Digital film distribution has helped wider film releases and helped control costs in 2011. However, Reduced ad spends had resulted in a slower growth rate for both television and print
The Indian media and entertainment industry is expected to register a CAGR (compounded annual growth rate) of 15% to touch Rs1,457 billion by 2016, says the latest FICCI KPMG report. And there is a high possibility that this growth may come on the back of digital technologies.
According to Yash Chopra, veteran filmmaker and chairman of FICCI Entertainment Committee, “2011 was clearly the year where digital technologies began to deliver on their promise. Digital film distribution has helped wider film releases and helped control costs. In television, the digitization of cable will transform business models of all stakeholders and offer consumers more choice and convenience. Even as digital generates new opportunities, it also brings with it challenges that the industry must solve more urgently than anticipated.”
While television is still the dominant medium in this sector, gaming, digital advertising and animation are also steadily increasing their footprints. Animation, VFX, etc recorded a phenomenal growth of 31% and touched Rs31 billion in 2011. Online media or rather ‘new media’ also showed a spectacular growth of 40% over the earlier year.
The FICCI KPMG report says that in 2011, the media and entertainment (M&E) industry registered a growth of 12% over 2010 and touched Rs1,457 billon. Reduced ad spends had resulted in a slower growth rate for both television and print. Advertising spends across all media accounted for Rs300 billion in 2011, contributing to 41% of the overall M&E industry revenues. Advertising revenues witnessed a growth of 13% in 2011 as against 17% observed in 2010.
Television is estimated to be worth Rs329 billion in 2011, and is expected to grow at 17% CAGR, and touch Rs735 billion in 2016. Radio is also expected to register healthy growth on the back of Phase III auctions due this year. Print, the second most prominent player, grew 8.4% from Rs193 billion in 2010 to Rs209 billion in 2011.
The film industry is supposed to grow at 10.1% CAGR from Rs93 billion in 2010 to Rs150 billion in 2016. The music industry registered a 5% growth over the previous year and touched Rs9 billion in 2011. The outdoor media sector was hit the hardest by the economic turmoil and saw a growth of 7.6% in 2011 over 2010.
During the month, 13 out of 22 industry groups witnessed growth. Output of basic goods went up by meagre 1.6%, as against 7.7% in the year ago period. However, intermediate goods witnessed a contraction of 3.2%, as against 7.4% growth in January last year
New Delhi: Showing signs of recovery, industrial production gathered pace and grew 6.8% in January, over the previous month, mainly due to improvement in the manufacturing sector, reports PTI.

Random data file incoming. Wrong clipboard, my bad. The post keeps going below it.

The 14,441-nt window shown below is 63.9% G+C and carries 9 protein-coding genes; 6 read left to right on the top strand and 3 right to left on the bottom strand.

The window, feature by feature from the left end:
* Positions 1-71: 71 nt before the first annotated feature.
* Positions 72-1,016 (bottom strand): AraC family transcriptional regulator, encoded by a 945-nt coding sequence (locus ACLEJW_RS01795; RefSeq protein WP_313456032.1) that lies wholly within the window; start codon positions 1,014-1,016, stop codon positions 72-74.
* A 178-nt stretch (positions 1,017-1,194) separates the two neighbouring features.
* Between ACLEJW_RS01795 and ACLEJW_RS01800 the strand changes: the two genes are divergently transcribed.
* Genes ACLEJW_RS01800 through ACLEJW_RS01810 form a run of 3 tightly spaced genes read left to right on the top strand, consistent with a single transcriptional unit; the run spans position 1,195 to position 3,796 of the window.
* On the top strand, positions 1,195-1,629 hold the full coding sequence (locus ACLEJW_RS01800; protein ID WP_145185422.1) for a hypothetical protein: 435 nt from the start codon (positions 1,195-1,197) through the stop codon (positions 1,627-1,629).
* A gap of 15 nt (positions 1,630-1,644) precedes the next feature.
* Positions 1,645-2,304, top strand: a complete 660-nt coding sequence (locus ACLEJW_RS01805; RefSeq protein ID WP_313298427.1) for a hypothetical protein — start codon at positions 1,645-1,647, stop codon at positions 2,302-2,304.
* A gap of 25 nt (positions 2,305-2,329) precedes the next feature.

Growth in factory output growth, as measured by the Index of Industrial Production (IIP), was however higher at 7.5% in January 2011.
IIP growth for December has been revised upwards to 2.5% from the provisional estimates of 1.8%.
Output of the manufacturing sector, which constitutes over 75% of the index, rose 8.5% in January compared to 8.1% in the same month last year, according to the official data released on Monday.
Besides, output of consumer goods grew 20.2% in January, as compared to 8.3% in the same month last year. The production of the non-durable consumer goods segment has shown signs of improvement and grew by 42.1% in the month under review.
However the capital goods sector witnessed a contraction of 1.5%, as against a growth of 5.3% in the same month last year.
Mining output too contracted by 2.7% in January against 1.7% growth in the year ago period.
The power generation witnessed a slow growth of 3.2% in January, compared to 10.5% in the year ago period.
During the month, 13 out of 22 industry groups witnessed growth. Output of basic goods went up by meagre 1.6%, as against 7.7% in the year ago period. However, intermediate goods witnessed a contraction of 3.2%, as against 7.4% growth in January last year.
During the April-January period this fiscal, the IIP growth stood at 4%, as against 8.3% in same period in 2010-11.
Earlier last month, the Central Statistical Organisation (CSO) had estimated that the Indian economy would grow at a slower pace of 6.9% this fiscal, as against 8.4% in 2010-11.
The overall slow growth of IIP at 4% during the April-January period may prompt the Reserve Bank of India (RBI) to cut short term lending and borrowing rates in the mid-quarterly review of the monetary policy on Wednesday, especially in view of easing inflation, experts said.
Industry officials have blamed the slowdown in growth to the high interest rate regime that has made borrowings costly and curbed consumer spending.
Prime minister’s economic advisory panel chief C Rangarajan has said that the policy rate cuts by RBI would depend on inflation movement.
Overall inflation has started showing sign of cooling off as cheaper food items pulled it down to a 26-month low of 6.55% in January.
The apex bank in a surprise move had slashed Cash Reserve Ratio (CRR) from 5.5% to 4.75% on Friday, to infuse Rs48,000 crore to ease the liquidity crunch in the financial system.
RBI had last reduced CRR by 0.5 percentage point on 24th January as well, injecting Rs32,000 crore into the system.
The long term fundamentals of the Indian economy remain robust, president Pratibha Patil said, adding, “India’s growth prospects arise from factors such as high domestic savings and investment rates, favourable demographics, and a stable democratic polity”
New Delhi: The Indian economy will soon revert to the 8%-9% growth trajectory on the back of strong fundamentals and favourable domestic factors, reports PTI quoting president Pratibha Patil.
“My government is confident that it will soon steer the country back to the high growth trajectory of 8%-9%,” Ms Patil said while addressing the joint sitting of Parliament that heralds the beginning of the Budget Session.
As regards the current fiscal (2011-12), she said the growth will slow down to 7% from 8.4% in the last fiscal but “this remains a healthy growth given current global trends”.
The long term fundamentals of the Indian economy remain robust, she said, adding, “India’s growth prospects arise from factors such as high domestic savings and investment rates, favourable demographics, and a stable democratic polity.”